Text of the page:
Learning Romanian on Duolingo

augustin717

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You can usually omit the pronoun/subject. The verb ending already contains it. Wen used, the personal pronoun in the  nominative  ionly adds emphasis.
 

FinnJames

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You might want to check out this site if you don't already know it. The material is free, but there are no sound files. The material seems to have been put together with EU funding for a course for immigrants.
http://www.vorbitiromaneste.ro/

Unlike the above, this costs something and was developed by a private language school. But I found it a very easy textbook, workbook and set of sound files to work with on my own:
http://rolang.ro/learn-romanian-manual.php
 

RaphaCam

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augustin717 said:
You can usually omit the pronoun/subject. The verb ending already contains it. Wen used, the personal pronoun in the  nominative  ionly adds emphasis.
Thanks, I was already wondering that. I had realised Romanian was pro-drop like Portuguese or Spanish, but in these languages dropping pronouns or keeping them doesn't really add ant emphasis.  Specially in Brazilian Portuguese for some reason (strange since Old Tupi was more pro-drop than any European language I know).
 

RaphaCam

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FinnJames said:
You might want to check out this site if you don't already know it. The material is free, but there are no sound files. The material seems to have been put together with EU funding for a course for immigrants.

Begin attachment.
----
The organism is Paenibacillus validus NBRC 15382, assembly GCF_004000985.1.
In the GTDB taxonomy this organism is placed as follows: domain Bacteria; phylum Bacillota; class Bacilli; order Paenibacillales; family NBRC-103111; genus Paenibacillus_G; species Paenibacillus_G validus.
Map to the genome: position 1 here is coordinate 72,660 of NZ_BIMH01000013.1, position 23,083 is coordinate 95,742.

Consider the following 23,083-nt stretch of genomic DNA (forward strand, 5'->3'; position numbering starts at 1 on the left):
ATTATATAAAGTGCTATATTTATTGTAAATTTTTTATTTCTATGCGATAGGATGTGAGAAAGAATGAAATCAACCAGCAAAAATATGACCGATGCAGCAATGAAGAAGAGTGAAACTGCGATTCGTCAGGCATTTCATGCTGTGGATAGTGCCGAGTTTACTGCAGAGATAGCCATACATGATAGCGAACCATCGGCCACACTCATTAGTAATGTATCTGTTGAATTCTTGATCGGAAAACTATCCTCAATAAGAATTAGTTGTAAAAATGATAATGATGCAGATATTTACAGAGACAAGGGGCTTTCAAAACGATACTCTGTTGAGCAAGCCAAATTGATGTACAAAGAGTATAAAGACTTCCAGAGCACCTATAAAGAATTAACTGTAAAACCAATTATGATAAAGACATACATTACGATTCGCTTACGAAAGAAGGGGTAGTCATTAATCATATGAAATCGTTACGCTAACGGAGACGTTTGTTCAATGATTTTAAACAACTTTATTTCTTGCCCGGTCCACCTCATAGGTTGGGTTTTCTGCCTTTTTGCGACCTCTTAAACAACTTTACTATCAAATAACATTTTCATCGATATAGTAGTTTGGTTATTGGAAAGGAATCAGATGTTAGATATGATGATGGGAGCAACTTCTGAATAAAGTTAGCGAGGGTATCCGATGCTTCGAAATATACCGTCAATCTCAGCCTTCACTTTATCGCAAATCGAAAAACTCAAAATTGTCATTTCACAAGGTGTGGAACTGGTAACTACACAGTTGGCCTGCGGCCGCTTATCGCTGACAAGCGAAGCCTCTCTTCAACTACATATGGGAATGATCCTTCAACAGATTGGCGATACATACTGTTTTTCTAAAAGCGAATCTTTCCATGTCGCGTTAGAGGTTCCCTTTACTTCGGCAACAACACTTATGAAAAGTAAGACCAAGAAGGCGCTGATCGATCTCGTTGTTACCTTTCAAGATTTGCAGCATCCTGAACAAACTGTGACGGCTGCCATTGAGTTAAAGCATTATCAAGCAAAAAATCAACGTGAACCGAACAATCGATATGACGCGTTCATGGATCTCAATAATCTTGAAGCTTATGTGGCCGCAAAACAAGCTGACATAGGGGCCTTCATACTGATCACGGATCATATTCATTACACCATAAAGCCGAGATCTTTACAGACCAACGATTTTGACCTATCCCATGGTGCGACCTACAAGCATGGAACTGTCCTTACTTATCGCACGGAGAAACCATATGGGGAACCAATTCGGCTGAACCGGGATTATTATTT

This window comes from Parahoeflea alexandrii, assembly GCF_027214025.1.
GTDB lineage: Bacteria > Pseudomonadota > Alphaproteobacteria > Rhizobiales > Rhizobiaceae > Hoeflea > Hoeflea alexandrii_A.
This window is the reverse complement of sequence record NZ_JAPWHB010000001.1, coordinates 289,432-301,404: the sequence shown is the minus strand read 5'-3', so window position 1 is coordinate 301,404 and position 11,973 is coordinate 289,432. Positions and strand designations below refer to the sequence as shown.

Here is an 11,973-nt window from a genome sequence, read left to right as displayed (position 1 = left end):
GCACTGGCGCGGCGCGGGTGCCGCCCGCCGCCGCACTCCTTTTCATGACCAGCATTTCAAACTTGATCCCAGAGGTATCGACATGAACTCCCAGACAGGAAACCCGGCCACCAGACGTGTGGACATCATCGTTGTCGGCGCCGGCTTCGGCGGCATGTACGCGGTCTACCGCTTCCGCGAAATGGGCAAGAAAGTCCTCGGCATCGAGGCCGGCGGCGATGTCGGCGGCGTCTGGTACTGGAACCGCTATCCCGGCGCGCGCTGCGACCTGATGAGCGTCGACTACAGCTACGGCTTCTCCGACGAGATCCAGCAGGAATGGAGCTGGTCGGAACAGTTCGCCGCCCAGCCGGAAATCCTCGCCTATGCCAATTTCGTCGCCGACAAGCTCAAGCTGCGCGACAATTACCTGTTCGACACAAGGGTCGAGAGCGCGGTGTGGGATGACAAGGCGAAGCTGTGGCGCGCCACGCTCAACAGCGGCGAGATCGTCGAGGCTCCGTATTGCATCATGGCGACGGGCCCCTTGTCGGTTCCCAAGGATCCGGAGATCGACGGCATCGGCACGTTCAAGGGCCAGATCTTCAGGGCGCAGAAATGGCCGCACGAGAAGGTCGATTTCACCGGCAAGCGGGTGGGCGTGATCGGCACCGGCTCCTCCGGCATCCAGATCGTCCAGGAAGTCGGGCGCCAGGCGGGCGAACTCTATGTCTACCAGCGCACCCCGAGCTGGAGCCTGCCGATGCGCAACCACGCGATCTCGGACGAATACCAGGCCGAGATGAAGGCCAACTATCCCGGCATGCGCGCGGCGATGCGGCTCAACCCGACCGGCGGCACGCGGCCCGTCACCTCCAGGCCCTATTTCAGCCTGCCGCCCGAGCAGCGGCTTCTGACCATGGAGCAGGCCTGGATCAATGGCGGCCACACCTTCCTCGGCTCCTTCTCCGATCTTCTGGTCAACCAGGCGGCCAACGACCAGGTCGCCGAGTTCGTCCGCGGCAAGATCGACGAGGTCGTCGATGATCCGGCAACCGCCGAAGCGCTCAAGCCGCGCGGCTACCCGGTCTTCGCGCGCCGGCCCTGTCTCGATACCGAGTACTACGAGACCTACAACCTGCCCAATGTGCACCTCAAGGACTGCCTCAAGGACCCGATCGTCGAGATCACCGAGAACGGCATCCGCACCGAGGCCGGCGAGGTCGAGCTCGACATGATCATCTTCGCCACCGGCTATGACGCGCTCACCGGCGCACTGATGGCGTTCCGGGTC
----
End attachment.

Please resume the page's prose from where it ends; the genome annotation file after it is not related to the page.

http://www.vorbitiromaneste.ro/

Unlike the above, this costs something and was developed by a private language school. But I found it a very easy textbook, workbook and set of sound files to work with on my own:
http://rolang.ro/learn-romanian-manual.php
Thanks, man! I'll look into those after finishing Duolingo, which is only good for a loose knowledge of the basics, although very good for that.
 

WPM

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qauz-zeo-te totecul'
 

WPM

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RaphaCam said:
Any tips? Mulțumesc! Eu iubesc limba, foarte frumoasă.
I am learning language too.
 

Saxon

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I'm trying to learn Romanian for a trip next year, but am finding the lack of resources an issue. I don't care for Duolingo, although it's helpful for conversational practice. Pimsleur has a set, but I like to see written material, which they don't do.
 

rakovsky

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It's interestng - I know Spanish and so when I look at Romanian, it looks somehow decipherable (Due to it's Latin roots). But when I hear Romanian, it sounds Slavonic, yet somehow not decipherable.

It's this very unusual island of Romance surrounded by Slavic and Uralic/Central Asian.
 

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rakovsky said:
It's interestng - I know Spanish and so when I look at Romanian, it looks somehow decipherable (Due to it's Latin roots). But when I hear Romanian, it sounds Slavonic, yet somehow not decipherable.

It's this very unusual island of Romance surrounded by Slavic and Uralic/Central Asian.
Romanian was definitely already a weird language before massive Slavic influence kicked in (through immigration, foreign politics and Church). It arose from a Vulgar Latin dialect completely different from the ones that generated all other major Latin languages (Portuguese, Spanish, French and neighbouring languages have a common root, Italian has another, yet much closer to the former than to Romanian's root). Also, there may have been particularly strong Dacian influence in Romanian, although maybe weaker than, say, Frankish influence in French.
 

rakovsky

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Apparently in medieval times they still spoke some kind of East Romance language in what is now Yugoslavia and Croatia, so originally it was not this unique island.